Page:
[In this latest iteration of my composition seminar, I adopted an innovative capstone writing exercise from Daniel Jump: students each wrote an academic review of a classmate’s research essay, and had their own essay reviewed in turn. I bundled the essays and reviews into a single PDF — an e-book of essays and responses — for which I contributed a short preface, reproduced here.]
The essays collected here were composed in spring 2015 for a Yale College writing seminar. The seminar’s title – “You Must Change Your Life” – derives from a poem by Rainer Maria Rilke (d. 1926), where these words figure as an enigmatic command emanating from the fragmentary torso of an ancient Greek statue. Our seminar took Rilke’s words as emblematic of human efforts to shape, govern, cultivate, and train human life. The German philosopher Peter Sloterdijk terms such efforts “anthropotechnics”; we confronted them with a series of questions:
- who are the people told to change their lives? What are their distinguishing qualities?
- who delivers this message and guides the process of reform? How is this role imagined and what qualifies someone for it?
- what specific techniques are used?
- what part or aspect of a person is targeted for reform, discipline, cultivation, etc.?
- what is the goal?
In the first part of our seminar, we read a triplet of emphatically “anthropotechnical” texts and analyzed them with reference to the questions above: the Socratic dialogue Alcibiades, the Rule of St. Benedict, and Jeremy Bentham’s Panopticon Letters. Following these readings and analyses, students each identified and undertook research on one further program, scene, or practice of life-direction.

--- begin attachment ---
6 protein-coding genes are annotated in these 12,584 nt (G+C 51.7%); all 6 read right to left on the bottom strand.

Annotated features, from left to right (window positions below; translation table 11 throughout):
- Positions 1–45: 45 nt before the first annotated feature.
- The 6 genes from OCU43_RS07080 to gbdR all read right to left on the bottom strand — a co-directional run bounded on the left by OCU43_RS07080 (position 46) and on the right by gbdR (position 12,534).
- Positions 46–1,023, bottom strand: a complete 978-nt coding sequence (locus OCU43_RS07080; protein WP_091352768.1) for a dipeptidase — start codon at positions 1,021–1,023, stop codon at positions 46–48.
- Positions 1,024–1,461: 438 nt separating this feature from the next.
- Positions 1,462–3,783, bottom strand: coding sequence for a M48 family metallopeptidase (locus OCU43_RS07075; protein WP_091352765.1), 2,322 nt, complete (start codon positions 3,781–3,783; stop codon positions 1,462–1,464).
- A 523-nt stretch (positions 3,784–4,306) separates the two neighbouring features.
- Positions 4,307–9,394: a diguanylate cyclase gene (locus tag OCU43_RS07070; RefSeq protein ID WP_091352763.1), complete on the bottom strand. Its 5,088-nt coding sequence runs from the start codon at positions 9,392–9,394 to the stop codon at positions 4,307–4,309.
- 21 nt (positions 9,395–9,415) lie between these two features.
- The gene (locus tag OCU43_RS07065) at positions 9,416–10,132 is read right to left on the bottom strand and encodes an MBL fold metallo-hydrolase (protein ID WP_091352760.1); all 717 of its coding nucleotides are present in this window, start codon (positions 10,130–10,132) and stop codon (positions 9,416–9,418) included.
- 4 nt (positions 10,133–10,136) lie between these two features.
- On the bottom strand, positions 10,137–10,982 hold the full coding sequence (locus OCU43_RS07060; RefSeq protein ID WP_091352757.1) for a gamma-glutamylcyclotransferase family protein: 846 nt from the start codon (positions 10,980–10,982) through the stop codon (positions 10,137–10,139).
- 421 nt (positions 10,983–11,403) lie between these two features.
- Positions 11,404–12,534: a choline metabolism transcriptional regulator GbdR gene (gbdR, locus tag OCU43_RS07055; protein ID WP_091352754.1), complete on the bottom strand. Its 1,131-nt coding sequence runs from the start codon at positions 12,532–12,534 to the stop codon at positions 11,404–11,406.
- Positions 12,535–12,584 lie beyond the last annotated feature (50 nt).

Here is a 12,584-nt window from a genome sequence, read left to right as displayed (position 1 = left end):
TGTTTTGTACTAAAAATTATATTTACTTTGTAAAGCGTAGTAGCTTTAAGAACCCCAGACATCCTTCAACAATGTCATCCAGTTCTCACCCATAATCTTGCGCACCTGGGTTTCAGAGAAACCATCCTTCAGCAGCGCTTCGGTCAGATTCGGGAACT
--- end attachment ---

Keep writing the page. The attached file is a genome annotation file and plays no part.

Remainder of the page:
Students were invited to interpret this charge broadly. The result is a rich and impressive range of studies, expressive of a certain tension between the two elements yoked together in the title to this collection. On the one hand, there is the piercingly singular imperative to “change your life.” On the other, there are a multitude of life-shaping routines—routines that may, perhaps, promise to implement this command, but which also reduce the command to machine-like regularity. This, at least, is what seminar participants heard in the title we adopted.
The collection begins with an essay that raises difficult questions about a celebrated utopian experiment of the nineteenth century. The next two studies situate the present moment within an expansive historical sweep; they also initiate a cluster of essays that explore enduring problems of gender stereotype and gender inequality. This cluster is completed by a third essay, in which the comparative frame is diatopic rather than diachronic. The two final essays examine the cycling of persons into and out of recent and ongoing wars. Each essay is followed by a review that contextualizes the primary study, offers critical comment, and proposes directions for future work.
4 May 2015